Following weeks of oil price fluctuations as major producers have signaled output cuts, then backed off those promises, then signaled cuts once more, the United Arab Emirates’ oil and gas minister urged moderation, while calling a $40 per barrel price “not something that is sustainable,” Reuters reported.
“This is now more of a market and international responsibility, and we are all committed in OPEC to work with others to find a solution,” Suhail bin Mohammed al-Mazrouei said at the triennial World Energy Congress in Istanbul Wednesday, according to Reuters. “Let's not expect huge changes and leaps. We need to be realistic.”
After two days of zigzagging, Brent crude oil, a global indicator, fell from a high of $52.84 to below $52.40 on Wednesday morning, perhaps in line with the minister’s softer stance. Oil prices spiked Monday after Russian President Vladimir Putin voiced his readiness to join the Organization of Petroleum Exporting Countries’ (OPEC) decision to sharply cap its output in an effort to boost prices that have generally been sagging over the past two years.
“Russia is ready to take part in joint measures to limit production and calls on other oil exporters to do the same,” Putin said at the World Energy Congress Monday, in reference to OPEC’s announcement that it would keep production at between 32.5 million and 33 million barrels per day—a decision the cartel will finalize in November. “We support the recent OPEC initiative to set limits on production and hope that OPEC’s November meeting will fix this proposal in concrete agreements, sending a positive signal to markets and investors and, of course, helping to reduce speculative activity and avoid new price fluctuations.”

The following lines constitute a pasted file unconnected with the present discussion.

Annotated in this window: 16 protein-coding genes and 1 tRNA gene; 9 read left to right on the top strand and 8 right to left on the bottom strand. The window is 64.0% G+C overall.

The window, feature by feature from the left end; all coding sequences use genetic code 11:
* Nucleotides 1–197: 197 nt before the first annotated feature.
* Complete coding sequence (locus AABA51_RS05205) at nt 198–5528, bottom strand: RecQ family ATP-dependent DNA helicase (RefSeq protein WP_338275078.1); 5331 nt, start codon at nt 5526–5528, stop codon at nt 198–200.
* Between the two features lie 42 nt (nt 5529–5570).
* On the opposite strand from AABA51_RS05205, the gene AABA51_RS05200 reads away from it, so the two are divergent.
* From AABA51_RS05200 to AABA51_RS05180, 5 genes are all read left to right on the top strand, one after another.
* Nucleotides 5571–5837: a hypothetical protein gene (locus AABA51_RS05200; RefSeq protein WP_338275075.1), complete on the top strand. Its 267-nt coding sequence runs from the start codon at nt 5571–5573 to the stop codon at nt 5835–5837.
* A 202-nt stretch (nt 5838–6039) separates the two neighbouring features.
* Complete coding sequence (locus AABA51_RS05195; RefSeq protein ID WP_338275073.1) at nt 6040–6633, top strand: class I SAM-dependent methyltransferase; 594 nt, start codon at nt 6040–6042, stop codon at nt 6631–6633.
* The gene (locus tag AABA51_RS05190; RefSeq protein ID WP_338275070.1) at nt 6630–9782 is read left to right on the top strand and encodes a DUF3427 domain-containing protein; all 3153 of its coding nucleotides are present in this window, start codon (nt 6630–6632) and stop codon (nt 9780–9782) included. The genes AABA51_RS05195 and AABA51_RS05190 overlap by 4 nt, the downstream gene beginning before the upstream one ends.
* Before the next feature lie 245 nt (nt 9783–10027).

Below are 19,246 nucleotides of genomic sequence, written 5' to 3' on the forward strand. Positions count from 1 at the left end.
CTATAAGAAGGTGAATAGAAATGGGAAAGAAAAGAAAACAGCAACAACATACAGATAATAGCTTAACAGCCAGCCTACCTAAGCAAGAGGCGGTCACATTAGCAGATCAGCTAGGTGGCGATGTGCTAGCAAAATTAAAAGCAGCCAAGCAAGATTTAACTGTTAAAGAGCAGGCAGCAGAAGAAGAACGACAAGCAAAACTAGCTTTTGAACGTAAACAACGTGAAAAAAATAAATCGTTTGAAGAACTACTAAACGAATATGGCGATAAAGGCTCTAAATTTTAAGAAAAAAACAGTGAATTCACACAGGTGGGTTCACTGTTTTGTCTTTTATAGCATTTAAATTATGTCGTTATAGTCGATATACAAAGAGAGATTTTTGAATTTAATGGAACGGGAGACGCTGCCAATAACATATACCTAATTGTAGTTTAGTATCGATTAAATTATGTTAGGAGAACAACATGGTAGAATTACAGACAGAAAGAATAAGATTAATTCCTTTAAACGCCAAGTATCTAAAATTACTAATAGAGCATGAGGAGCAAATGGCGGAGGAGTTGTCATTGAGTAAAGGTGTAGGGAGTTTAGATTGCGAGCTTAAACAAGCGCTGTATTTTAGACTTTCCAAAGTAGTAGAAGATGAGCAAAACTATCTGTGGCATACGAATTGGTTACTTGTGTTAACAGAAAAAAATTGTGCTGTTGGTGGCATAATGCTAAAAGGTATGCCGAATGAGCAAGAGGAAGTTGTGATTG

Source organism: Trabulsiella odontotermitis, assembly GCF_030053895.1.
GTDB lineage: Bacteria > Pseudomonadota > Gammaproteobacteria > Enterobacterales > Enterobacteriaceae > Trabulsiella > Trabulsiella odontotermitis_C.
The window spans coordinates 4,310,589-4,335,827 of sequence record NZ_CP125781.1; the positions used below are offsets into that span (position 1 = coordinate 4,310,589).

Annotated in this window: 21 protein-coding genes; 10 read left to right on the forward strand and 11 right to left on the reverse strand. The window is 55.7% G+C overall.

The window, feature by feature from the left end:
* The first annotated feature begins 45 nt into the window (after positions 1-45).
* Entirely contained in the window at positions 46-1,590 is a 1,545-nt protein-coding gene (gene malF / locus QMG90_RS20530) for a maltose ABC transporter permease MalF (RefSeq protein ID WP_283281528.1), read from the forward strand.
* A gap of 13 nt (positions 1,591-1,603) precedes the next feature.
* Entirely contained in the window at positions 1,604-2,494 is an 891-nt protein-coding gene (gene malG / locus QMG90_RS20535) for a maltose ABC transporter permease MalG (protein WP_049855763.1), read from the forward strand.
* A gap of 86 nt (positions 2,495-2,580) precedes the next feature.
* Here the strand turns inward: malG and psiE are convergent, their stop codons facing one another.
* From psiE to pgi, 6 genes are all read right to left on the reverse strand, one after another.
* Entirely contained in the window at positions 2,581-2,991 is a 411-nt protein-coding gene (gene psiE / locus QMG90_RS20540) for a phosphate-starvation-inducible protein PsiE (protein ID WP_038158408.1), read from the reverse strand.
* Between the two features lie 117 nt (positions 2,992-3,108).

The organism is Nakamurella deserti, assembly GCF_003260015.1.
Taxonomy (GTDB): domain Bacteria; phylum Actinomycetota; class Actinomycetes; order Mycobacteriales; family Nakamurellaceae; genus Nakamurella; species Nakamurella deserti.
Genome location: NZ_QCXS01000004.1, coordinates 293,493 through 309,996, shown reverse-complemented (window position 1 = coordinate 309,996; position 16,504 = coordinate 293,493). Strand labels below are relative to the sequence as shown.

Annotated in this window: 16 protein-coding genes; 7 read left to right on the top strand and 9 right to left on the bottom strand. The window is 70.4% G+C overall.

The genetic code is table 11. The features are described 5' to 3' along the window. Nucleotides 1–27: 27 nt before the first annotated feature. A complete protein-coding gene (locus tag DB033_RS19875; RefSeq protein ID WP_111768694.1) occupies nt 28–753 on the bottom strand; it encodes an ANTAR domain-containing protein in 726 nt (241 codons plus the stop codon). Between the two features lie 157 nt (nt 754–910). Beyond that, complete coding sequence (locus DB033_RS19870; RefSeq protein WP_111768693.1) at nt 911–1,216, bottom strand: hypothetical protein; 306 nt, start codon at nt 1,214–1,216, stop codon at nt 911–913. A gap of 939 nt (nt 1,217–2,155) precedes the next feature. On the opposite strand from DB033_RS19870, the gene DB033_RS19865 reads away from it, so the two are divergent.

For Russia, a country for which nearly 13 percent of gross domestic product (GDP) stems from oil production, and the UAE, where 19 percent of GDP comes from oil, the decline in the commodity’s price over the past two years poses a major economic risk. By producing less than the world demands, Russia and OPEC—of which the UAE is one of 14 members—hope to stimulate their economies by colluding to gouge prices.
“The GCC [Gulf Cooperation Council] countries… did not miss an opportunity to support any effort which could expedite market stabilization if all participate,” al-Mazrouei said at an energy forum in late September, according to his ministry’s website. “I hope all OPEC members will be supportive to any initiative to speed up the market recovery.''
Their fears of a less stable market may gain ground after the conclusion of this week’s World Energy Congress. A report from the international conference warned that the global surge in use of renewable energy, along with accords like the Paris Agreement, would lead to “falling [energy] prices and a decoupling of economic growth and GHG [greenhouse gas] emissions.” Crude oil prices saw the largest percentage decline of any energy source—with a 73 percent drop—the report also said.
OPEC famously caused prices to skyrocket in the early 1970s, sparking a recession in the U.S., when it colluded to establish an oil embargo, gaining its reputation as a cartel. If al-Mazrouei is right, they’ll play a little nicer this time.